During Diana Vreeland’s fifty year reign as the “Empress of Fashion,” she launched Twiggy, advised Jackie Onassis, and established countless trends that have withstood the test of time. She was the fashion editor of Harper’s Bazaar where she worked for twenty-five years before becoming editor-in-chief of Vogue, followed by a remarkable stint at the Metropolitan Museum of Art’s Costume Institute, where she helped popularize its historical collections. “Diana Vreeland, The Eye Has to Travel” is an intimate portrait and a vibrant celebration of one of the most influential women of the twentieth century, an enduring icon who has had a strong influence on the course of fashion, beauty, publishing and culture. It opens tonight at The Charles. Pigtown Design blogger Meg Fielding has seen the film and wrote about it on her blog earlier this week.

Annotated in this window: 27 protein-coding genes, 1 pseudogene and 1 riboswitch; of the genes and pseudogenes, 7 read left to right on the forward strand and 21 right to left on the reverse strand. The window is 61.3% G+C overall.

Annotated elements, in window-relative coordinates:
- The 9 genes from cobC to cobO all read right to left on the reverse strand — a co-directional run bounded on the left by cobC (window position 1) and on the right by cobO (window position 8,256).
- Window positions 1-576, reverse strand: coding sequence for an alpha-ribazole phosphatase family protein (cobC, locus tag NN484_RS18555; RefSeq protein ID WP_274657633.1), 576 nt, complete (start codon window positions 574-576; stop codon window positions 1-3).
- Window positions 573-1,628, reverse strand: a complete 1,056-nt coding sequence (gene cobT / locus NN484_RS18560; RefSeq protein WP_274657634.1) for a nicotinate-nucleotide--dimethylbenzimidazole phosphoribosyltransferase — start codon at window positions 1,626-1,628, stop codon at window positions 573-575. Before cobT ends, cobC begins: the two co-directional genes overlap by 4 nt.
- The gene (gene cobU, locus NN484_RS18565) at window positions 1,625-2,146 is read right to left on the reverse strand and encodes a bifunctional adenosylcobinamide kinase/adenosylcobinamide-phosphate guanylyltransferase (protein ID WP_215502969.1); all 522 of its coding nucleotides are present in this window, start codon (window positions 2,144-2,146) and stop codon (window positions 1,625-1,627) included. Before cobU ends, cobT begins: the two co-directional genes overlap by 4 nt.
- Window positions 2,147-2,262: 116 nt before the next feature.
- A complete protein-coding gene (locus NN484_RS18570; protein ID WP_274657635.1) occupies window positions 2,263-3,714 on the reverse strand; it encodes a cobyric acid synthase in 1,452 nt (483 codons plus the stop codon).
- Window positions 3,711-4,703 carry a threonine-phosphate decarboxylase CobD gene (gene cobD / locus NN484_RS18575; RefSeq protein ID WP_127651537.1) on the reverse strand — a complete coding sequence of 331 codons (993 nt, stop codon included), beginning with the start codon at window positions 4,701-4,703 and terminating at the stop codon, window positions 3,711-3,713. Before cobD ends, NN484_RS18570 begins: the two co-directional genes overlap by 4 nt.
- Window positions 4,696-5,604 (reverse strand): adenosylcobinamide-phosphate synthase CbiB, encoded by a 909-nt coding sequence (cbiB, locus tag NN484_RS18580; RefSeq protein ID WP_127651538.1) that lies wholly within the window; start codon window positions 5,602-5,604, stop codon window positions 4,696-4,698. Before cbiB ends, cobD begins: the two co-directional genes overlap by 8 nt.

I was so delighted to be able to see the new film on Diana Vreeland, “The Eye Has to Travel”.I really loved the movie. But then I was pretty sure that I would. I have a few of her books, and they’re such fun to read. The movie opens with George Plimpton interviewing her in preparation for her writing and him editing the book, DV.And then it goes on to talk about her innovations in publishing Harper’s Bazaar and Vogue.She talks about her editorial career, as do others including Oscar de la Renta, Anna Sui, Carolina Herrara and others, each giving their personal remembrances of life with Diana.Her two sons are also extensively interviewed which brought a very personal aspect to her life.However, as personal as her sons got, her husband, Reed was pretty much glossed over, even though they were married for 46 years.One thing that was such fun to see was how classic DV looked, more than 20 years after her death. There were interviews with Jane Pauley and Diane Sawyer, and both of them looked totally dated, while DV looked perfectly contemporary.The showing of this film was part of a Sunday morning cinema series, but if it comes your way, I suggest you see it.
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